Thank you to everyone who attended and contributed to the webinar, the fourth in our series on Covid-19. The specific focus of this session was on vaccinations and it covered the different vaccines available, their effectiveness against the new variants of Covid-19, dosing arrangements, safety issues and rollout prioritisation. It was emphasised that this advice is relevant to everyone in the renal community, regardless of kidney function or treatment.
The webinar was chaired by Fiona Loud, Kidney Care UK Policy Director. We were joined by five kidney doctors, Dr Rebecca Suckling and Dr Fiona Harris from Epsom and St Helier University hospitals, Dr Joyce Popoola from St George’s University Hospital, Dr Andrew Frankel from Imperial College Healthcare Trust and Professor Richard Haynes from the Oxford Kidney Unit. Thank you to them all for their advice and answering your questions.
Dr Frankel began by giving a short update on the current situation. Since the last webinar in December, new variants of the virus have been identified which has led to a rapid increase in cases and we are now in a third national lockdown. The need to continue following government guidelines in regards to social distancing and, if applicable, shielding was emphasised. The vaccine roll out is now reaching kidney patients but there is a lot of inaccurate and misleading information available, especially on social media. The webinar will aim to reassure you that the vaccine is safe and effective by answering your questions based on fact and knowledge.
During the webinar we discussed some new guidance about the interval between 1st and 2nd doses of vaccines which had only just been announced. We would like to clarify this, as it does not apply to people already on immunosuppressants for whom there is no change to your schedule for getting your 2nd vaccination. It only applies to those about to start immunosuppressants and only then as part of an individual decision with your medical team.
Which vaccine is best for me?
Professor Haynes explained that there are currently two main types of vaccine - mRNA (Pfizer and Moderna) and viral vector (Oxford). Although they work slightly differently, both types aim to get your own body to produce a small part of the virus – the spike protein – which is how the virus normally gets into and infects your cells. Your body can then produce an immune response against the protein so that if you come into contact with the real virus in the future, you have the antibodies ready to fight it.
Extensive trials have been conducted on all of the vaccines. The Pfizer and Moderna vaccines are around 90-95% effective. This means that if 100 people are exposed to the virus, only 5-10 will actually get it. The Oxford vaccine is around 70% effective, however this doesn’t mean that it is not as good as the Pfizer or Moderna vaccines. Although it may not be quite as effective at preventing infection, no one who was given the Oxford vaccine became seriously ill or needed hospital treatment. The best vaccine to take is the one you are offered first as this will ensure you are protected as soon as possible.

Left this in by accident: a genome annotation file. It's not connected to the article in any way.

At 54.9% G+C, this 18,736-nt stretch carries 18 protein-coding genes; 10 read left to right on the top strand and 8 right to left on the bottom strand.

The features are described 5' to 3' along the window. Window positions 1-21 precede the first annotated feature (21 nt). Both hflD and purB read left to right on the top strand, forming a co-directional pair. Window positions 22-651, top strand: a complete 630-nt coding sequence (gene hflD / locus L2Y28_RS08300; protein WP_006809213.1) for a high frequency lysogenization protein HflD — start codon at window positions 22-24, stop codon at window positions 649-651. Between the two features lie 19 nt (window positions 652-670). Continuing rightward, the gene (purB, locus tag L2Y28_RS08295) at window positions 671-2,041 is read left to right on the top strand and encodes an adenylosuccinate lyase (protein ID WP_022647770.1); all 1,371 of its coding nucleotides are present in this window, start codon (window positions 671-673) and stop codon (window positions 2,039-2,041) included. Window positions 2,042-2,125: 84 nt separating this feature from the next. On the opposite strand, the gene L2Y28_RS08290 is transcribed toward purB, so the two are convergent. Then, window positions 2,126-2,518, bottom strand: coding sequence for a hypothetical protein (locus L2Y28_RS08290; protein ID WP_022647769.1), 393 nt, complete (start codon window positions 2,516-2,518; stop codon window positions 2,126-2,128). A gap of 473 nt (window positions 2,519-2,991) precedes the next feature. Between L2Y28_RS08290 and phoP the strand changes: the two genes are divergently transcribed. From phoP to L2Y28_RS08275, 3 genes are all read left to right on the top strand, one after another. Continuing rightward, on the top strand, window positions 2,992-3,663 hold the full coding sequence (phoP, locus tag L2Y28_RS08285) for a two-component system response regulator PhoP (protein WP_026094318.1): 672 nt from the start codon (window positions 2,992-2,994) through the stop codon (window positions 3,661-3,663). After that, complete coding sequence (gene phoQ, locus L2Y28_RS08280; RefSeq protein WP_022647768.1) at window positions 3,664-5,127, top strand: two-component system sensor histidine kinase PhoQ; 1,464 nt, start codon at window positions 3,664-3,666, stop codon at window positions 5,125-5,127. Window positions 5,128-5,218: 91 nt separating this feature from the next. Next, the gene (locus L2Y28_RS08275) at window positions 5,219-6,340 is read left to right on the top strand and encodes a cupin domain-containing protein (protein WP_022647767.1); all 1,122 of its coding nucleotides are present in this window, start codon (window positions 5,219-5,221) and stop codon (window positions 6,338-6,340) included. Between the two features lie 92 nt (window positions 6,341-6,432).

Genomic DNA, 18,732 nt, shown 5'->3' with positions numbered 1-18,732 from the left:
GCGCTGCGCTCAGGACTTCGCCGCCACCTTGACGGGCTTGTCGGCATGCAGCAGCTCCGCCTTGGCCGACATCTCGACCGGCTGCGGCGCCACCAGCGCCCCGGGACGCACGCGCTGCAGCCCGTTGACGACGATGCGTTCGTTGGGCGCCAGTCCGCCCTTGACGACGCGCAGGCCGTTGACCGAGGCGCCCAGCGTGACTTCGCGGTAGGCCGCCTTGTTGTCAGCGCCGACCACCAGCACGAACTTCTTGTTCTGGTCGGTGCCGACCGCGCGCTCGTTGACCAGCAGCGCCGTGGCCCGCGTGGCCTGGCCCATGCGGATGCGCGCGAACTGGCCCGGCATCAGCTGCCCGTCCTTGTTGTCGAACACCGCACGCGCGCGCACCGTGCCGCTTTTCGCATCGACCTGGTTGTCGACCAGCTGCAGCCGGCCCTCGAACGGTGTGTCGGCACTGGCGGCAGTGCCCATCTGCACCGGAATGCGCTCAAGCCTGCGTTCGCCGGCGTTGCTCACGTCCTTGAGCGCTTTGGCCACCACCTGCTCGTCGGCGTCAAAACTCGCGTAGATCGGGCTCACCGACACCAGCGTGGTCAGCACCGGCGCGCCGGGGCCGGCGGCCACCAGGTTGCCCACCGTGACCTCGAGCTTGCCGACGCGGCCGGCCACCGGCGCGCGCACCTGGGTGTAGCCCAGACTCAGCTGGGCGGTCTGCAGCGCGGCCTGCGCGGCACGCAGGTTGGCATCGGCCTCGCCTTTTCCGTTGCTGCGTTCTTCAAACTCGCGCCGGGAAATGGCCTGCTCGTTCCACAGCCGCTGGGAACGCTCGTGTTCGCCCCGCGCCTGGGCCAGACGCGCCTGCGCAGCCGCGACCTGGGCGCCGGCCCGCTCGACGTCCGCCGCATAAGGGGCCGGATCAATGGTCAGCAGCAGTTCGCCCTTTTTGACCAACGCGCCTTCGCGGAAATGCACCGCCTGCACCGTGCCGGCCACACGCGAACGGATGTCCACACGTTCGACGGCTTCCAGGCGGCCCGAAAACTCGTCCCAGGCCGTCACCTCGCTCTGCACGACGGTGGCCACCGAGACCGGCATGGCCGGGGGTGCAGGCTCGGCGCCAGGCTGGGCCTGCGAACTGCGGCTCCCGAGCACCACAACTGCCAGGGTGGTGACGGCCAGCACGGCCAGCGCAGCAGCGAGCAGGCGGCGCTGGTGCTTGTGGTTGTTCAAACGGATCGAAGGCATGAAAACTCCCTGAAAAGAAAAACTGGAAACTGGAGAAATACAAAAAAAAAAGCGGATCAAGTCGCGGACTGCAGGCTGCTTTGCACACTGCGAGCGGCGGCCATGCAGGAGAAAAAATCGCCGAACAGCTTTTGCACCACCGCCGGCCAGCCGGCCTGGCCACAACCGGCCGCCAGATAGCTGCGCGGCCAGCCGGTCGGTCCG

The Joint Committee on Vaccination and Immunisation (JCVI) do not make any specific recommendations in regards to the vaccine for people on immunosuppressants. They are all considered equally effective for kidney patients.
How well do the vaccines work?
Dr Popoola explained that all of the vaccines available in the UK have been approved and declared effective. There is a lot of misinformation out there but it is important to trust the medical team that have been looking after you, and to ask them if you have any questions or concerns.
The Covid-19 vaccine is given in two doses. You will have some protection against the virus within 2-3 weeks of the first dose, but the second dose is needed to give more prolonged protection.
We know that other vaccines, such as those given each year for flu, are effective in immunosuppressed people so there is no reason to believe that the Covid-19 vaccines won’t also work.
Just because you have had the vaccine, it doesn’t mean that you won’t get the virus. Covid-19 presents on a spectrum from no symptoms, mild symptoms, severe, those needing hospital treatment, intensive care or even death. The vaccine shifts the curve to the very mild end of the spectrum. Even once you have had the vaccine you should still follow the guidelines regarding social distancing and shielding until enough people have been vaccinated and community prevalence has fallen sufficiently.
Are the vaccines effective against the new variants?
The evidence so far shows that all of the current vaccines are effective against the new variants of Covid-19. This is because the vaccines focus on the spike protein which only changes ever so slightly in each new variant. This means that the immune response the vaccine produces in your body is still effective if it encounters a new variant. Vaccine research is still ongoing and new vaccines will be developed including potentially for any new variants if necessary, in the same way that the flu vaccine is slightly different each year.
What about the antibody trial?
There are currently two trials which are investigating antibody injections, similar to the convalescent plasma trials which looked into giving plasma from people who have recovered from Covid-19 to those who are currently ill with it. These trials are still in the early stages and it will take a few months before the results come out. The best way forward at the moment is therefore the vaccine.